This girl’s still alive.

Suck it, cancer.

Peace, love and starbursts,

Ally

Where the Fuck Did May Go?*

24 May

*Yes it’s a David Bowie reference. Yes, I’m still upset. Leave me alone.

We must always work, and a self-respecting artist must not fold his hands on the pretext that he is not in the mood. If we wait for the mood, without endeavoring to meet it half-way, we easily become indolent and apathetic. We must be patient, and believe that inspiration will come to those who can master their disinclination. – Tchaikovsky

 

So wow….I seemed to have lost a month. During the beginning of which I turned 39 (!!) and by the end of which, today, my husband reached over and plucked a white hair out of the top of my head.

I’m not even kidding. It was WHITE. I’m officially old.

So in between now and then I have a few people to thank, list-style

In other writing news, I’ve been working with Six Gallery Press and Low Ghost Press on edits to Better Luck Next Year which should be out end of July. In case you don’t know it’s the poetry book that’s all about the cancer escapade. I won’t say journey cause I hate that term. Anyway, I gave Kris at Low Ghost a giant hot emotional mess and out of that he has helped to carve a really honest and raw look at what 2014-2015 was like from the days before diagnosis to the end of treatment.

Caveat: So I’m just going to put this here because a number of people have asked me about treatment lately, specifically Am I done? and if not When will I be? That’s a hard question to answer, even as I come barreling towards Cancerversary #2.  I’m not going to be “done” for a few more years. I’ll be on tamoxifen for at least three more years unless it causes potentially dangerous side effects. I’m still going to be getting injections of ovarian suppressants (Zoladex) for another year and a half. But what I do each month is not at all like what people typically think of when they say “treatment” which is chemo. So I guess the answer is yes-ish but also no-ish.

/end caveat

I’m really excited for Better Luck Next Year. I think it contains some of my best writing – and if not then it’s definitely got the rawest and most honest stuff I have done. I promise it’s not to terribly “woe is me” or too terribly depressing.

In other writing news, I’ve been doing a lot of hand wringing lately over Palimpsest (the massive nightmare that is the sci-fi book.) I’ve been querying agents and I’ve had some very promising leads and bites and interest but nothing that has panned out into an offer. Which is fine, these things take time. That said, at the beginning of the month I had a really interesting conversation with an agent who made some suggestions that would require a big revision.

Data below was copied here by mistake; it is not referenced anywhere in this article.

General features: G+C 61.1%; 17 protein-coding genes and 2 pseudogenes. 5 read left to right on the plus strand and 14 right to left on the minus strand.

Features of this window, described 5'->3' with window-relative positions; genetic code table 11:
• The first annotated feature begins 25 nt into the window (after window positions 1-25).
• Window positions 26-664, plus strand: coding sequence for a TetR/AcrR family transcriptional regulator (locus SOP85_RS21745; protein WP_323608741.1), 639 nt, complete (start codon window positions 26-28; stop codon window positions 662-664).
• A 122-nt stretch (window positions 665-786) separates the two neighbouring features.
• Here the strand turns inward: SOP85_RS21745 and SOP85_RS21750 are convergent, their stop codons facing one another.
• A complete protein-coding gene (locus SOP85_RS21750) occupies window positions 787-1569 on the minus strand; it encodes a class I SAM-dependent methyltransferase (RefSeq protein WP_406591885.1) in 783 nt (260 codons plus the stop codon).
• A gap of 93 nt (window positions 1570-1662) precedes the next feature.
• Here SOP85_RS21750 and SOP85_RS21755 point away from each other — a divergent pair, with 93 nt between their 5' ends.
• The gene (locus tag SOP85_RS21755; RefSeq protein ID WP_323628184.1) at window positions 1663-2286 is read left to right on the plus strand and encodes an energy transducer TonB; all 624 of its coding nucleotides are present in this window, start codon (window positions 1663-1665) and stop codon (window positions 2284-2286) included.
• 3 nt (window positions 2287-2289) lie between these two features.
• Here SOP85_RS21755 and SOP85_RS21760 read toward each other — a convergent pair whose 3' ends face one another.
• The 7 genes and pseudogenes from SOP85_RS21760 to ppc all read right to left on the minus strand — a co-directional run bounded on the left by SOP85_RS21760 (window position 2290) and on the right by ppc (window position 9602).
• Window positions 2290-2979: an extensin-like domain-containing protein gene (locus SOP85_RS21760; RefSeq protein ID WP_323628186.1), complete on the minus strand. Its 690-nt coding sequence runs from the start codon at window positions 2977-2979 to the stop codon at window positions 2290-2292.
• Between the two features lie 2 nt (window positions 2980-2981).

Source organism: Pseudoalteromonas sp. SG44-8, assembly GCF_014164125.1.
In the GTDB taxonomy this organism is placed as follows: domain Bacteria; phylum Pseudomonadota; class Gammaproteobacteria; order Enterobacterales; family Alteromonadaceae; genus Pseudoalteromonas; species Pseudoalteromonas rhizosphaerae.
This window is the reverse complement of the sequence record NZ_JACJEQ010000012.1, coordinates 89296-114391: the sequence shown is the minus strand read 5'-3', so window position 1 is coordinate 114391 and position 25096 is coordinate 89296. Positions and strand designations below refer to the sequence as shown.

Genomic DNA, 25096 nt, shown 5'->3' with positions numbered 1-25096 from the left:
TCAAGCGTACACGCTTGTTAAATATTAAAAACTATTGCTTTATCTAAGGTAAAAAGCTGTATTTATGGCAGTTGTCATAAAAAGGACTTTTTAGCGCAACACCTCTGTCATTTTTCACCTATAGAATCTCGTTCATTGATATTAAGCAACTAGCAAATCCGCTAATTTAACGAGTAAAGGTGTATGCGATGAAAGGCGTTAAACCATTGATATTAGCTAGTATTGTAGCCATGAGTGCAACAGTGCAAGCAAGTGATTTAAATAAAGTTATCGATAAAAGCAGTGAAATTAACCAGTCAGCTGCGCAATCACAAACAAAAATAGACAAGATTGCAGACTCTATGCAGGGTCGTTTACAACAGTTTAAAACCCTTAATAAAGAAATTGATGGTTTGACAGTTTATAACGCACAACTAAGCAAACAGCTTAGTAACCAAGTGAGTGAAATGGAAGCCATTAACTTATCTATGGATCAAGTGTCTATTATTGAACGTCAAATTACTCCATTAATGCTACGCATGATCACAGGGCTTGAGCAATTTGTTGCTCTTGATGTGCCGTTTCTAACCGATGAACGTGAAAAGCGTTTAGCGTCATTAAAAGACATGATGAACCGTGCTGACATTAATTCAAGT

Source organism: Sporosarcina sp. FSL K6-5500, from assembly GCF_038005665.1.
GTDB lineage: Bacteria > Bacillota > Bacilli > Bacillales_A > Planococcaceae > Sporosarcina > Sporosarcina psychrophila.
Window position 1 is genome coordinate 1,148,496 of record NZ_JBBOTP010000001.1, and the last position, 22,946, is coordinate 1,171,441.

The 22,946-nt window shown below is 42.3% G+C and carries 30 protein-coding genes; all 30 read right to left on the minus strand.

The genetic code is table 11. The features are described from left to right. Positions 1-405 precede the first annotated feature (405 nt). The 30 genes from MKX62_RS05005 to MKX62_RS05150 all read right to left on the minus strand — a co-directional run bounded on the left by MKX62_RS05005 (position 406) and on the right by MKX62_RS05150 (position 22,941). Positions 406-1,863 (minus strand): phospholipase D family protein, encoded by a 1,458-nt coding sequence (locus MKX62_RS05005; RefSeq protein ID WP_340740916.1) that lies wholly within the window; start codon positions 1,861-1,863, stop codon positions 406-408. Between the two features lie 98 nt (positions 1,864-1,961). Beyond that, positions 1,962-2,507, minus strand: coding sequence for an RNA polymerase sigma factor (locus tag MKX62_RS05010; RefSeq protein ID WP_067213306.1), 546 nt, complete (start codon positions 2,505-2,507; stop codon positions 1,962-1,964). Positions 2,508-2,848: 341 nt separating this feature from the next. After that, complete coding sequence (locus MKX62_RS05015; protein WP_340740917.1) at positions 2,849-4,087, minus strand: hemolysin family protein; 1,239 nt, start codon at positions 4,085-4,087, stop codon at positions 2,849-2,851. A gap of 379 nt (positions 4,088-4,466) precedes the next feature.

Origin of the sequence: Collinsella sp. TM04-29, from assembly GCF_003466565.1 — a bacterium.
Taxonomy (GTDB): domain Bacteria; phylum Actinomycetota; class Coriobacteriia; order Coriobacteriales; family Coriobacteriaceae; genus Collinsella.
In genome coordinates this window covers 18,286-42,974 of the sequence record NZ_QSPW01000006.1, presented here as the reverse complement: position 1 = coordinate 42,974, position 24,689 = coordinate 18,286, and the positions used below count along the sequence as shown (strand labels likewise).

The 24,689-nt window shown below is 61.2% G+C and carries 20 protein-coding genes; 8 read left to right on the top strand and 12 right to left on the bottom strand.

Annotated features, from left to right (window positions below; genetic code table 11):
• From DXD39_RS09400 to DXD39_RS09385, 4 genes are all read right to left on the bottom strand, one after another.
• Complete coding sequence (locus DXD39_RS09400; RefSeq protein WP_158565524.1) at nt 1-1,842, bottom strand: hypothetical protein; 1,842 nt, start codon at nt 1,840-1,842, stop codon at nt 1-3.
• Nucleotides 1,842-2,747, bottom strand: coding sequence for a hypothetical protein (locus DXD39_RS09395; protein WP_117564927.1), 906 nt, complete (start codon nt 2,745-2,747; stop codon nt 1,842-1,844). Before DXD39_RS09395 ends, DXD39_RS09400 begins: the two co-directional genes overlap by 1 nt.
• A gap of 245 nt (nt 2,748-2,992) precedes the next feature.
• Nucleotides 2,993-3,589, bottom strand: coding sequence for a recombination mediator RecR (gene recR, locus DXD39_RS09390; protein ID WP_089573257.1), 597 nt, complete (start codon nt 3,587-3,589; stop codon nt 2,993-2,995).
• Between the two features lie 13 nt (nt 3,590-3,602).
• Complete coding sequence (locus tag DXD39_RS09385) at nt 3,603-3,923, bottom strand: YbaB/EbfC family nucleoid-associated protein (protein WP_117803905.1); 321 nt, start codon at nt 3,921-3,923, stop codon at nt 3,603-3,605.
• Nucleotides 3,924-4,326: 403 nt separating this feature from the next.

Big.

And I have been heming and hawing about it for a month now, whinning to friends and beta readers if I should go through with it and “one person’s opinion” and “am I willing to do the work” and whine whine whine.

Ultimately the problem is the end. Endings are HARD. And then a friend shared this list of suggestions from Billy Wilder to Cameron Crowe:

  1. The audience is fickle. Grab ’em by the throat and don’t let ‘em go.
  2. Develop a clean line of action for your leading character.
  3. Know where you’re going.
  4. The more subtle and elegant you are in hiding your plot points, the better you are as a writer.
  5. If you have a problem with the third act, the real problem is in the first act.*
  6. Let the audience add up two plus two. They’ll love you for it.
  7. In doing voice-overs, be careful not to describe what the audience already sees; add to what they are seeing.
  8. The event that occurs at the second-act curtain triggers the end of the movie.
  9. The third act must build, build, build in tempo until the last event, and then …
  10. … that’s it. Don’t hang around.

 

* emphasis mine

My friend wrote a whole post about it here which is great and you should read it. It was number five from this list that hit home for me.

And I think I found the problem in the first act. So the only question is should I cut my loses, scrap this to “one person’s opinion” and move on?

Or am I able to do the heavy lifting – the WORK – that will be turning this book around? Am I willing to put my other stuff on hold to go back into the trenches with Palimpsest again?

Oh who am I kidding?

My alarm is already set for 5 am. There is no spoon.

Wish me luck.